Our large Switchblade Aluminum XT 1X has a measured 66.7-degree head tube angle and 74.5-degree head tube angle.
The effective top tube measures 633 mm and the reach is 457 mm. The chainstays are 430 mm and the wheelbase measures 1191 mm. The bottom bracket height is 346 mm.
The Switchblade hit the scales at a lofty 32 lbs 15 oz set up tubeless without pedals This is significantly heavier than all of the aluminum trail bikes we have tested this year. It is also heavier than a few aluminum enduro bikes we tested such as the 2017 Commencal Meta AM and the 2017 YT Capra. We measured the Switchblade to be only 3-ounces lighter than the super-burly, 170mm, 2018 Santa Cruz Nomad Aluminum R. Here at OutdoorGearLab, we typically don't dwell on weight, but it is noticable and worth mentioning on the Switchblade.
- Compatible with 29-inch (tested) or 27.5+ wheels
- 135mm of DW-Link of suspension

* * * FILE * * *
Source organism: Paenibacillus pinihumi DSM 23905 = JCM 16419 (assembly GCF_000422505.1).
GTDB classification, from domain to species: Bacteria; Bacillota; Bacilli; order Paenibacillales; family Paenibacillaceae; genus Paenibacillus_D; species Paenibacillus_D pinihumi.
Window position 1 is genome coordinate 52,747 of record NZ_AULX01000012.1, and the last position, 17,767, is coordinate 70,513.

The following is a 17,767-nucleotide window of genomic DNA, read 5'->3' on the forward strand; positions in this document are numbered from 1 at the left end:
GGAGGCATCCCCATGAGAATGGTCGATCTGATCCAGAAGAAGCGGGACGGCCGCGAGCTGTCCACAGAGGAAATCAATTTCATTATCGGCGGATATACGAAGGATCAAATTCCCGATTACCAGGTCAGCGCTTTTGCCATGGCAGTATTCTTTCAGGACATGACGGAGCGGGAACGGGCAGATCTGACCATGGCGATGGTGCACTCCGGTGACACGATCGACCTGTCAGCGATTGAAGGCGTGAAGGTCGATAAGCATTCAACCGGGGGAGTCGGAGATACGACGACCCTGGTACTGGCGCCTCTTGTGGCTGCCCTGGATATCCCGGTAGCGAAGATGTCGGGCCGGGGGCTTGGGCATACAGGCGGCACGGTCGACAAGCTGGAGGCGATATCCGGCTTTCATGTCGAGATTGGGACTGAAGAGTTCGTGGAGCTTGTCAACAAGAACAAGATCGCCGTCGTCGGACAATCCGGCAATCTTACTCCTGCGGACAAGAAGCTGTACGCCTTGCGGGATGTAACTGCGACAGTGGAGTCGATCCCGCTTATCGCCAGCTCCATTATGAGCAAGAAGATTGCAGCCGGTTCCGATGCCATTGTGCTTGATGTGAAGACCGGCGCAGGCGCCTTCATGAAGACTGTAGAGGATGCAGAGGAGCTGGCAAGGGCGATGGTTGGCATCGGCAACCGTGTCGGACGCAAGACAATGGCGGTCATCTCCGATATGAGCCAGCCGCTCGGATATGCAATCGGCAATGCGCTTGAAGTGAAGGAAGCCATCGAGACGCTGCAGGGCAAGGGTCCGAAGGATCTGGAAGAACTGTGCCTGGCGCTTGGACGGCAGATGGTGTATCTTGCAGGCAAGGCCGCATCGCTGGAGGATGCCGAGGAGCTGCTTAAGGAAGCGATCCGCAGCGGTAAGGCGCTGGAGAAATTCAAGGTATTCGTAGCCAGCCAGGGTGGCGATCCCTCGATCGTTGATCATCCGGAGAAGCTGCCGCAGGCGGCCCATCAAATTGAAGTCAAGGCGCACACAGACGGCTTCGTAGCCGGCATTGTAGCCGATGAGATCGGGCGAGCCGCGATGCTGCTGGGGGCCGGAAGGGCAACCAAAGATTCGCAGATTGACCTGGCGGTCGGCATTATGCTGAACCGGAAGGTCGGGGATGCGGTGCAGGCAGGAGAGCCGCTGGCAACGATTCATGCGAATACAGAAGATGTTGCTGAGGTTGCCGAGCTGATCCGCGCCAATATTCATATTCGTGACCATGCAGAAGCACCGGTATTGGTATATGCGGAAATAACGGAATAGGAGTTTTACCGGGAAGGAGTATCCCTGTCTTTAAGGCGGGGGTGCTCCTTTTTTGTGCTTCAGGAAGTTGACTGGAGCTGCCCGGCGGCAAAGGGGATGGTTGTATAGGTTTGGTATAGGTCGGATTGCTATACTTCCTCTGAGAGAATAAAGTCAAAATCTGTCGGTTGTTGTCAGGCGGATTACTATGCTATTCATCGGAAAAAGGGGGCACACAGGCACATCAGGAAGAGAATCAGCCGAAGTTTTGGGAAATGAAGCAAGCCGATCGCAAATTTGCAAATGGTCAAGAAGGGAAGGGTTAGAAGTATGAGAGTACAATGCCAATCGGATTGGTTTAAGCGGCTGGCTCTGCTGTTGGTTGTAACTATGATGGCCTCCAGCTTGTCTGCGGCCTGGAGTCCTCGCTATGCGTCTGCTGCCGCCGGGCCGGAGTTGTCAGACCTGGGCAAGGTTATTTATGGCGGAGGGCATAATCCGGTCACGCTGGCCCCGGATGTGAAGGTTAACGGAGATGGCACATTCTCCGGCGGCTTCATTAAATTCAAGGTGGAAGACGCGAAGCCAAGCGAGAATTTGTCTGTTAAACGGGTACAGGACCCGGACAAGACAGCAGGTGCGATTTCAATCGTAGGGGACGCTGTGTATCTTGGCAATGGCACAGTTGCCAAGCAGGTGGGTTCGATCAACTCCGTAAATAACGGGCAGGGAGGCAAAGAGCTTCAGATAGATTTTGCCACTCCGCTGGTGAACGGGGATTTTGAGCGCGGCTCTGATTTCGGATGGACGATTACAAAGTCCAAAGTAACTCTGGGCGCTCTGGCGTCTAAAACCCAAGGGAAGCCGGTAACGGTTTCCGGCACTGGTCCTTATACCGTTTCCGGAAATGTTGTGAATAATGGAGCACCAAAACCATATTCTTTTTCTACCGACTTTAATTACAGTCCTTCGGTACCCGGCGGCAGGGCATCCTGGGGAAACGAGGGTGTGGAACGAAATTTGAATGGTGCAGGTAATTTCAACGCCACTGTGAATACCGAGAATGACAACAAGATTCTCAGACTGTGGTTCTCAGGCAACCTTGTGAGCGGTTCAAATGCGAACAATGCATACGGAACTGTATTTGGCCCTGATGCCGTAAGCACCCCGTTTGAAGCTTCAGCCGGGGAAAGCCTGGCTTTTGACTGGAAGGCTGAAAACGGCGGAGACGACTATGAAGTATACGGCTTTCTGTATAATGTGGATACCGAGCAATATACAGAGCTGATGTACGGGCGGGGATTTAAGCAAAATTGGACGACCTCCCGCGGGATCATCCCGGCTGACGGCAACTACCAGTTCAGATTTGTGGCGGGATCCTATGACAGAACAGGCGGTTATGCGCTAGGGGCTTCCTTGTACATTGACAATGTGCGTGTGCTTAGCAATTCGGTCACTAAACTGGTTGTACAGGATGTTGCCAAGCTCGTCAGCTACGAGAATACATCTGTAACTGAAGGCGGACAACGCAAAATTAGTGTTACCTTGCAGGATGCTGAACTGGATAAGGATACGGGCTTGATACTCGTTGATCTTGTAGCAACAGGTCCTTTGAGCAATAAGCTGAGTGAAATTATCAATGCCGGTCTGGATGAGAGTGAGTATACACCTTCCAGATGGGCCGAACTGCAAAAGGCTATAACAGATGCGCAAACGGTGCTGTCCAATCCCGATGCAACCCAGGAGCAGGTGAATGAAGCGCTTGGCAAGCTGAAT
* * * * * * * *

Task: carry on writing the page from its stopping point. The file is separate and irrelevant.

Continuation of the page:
- Designed around a 150mm fork
- Super Boost 157mm rear spacing
- Press Fit bottom bracket
- Aluminum build kits ranging from $4099 (tested) to $6199
- Carbon build kits ranging from $5099 to $9399
The Switchblade is a stellar descender that relies on its precise and surgical attitude. This bike is very capable within its travel class but is somewhat limited on burly terrain. The geometry, combined with the stiff frame and aggressive tires, create razor-sharp handling that can't be overstated. The component grouping is largely impressive on the descent.
The Switchblade is in impressive descender. This bike cuts its way down the hill with impressive precision. The 66.7-degree head tube angle creates crisp steering at any speed. The quick and direct handling is backed up by a meaty 2.5-inch Maxxis Minion DHF front tire. One thing that was apparent to all of the testers was how stiff the frame was. Aluminum frames are often said to lack the stiffness of their carbon fiber counterparts. That said, the front triangle is fused approximately 8-inches behind the head tube moving rearward between the top tube and down tube. This fused front triangle paired with very short and stout 430mm chainstays creates a very stiff and responsive frame. As a result, no energy is lost into the frame when yanking on be bars or snapping out of a turn.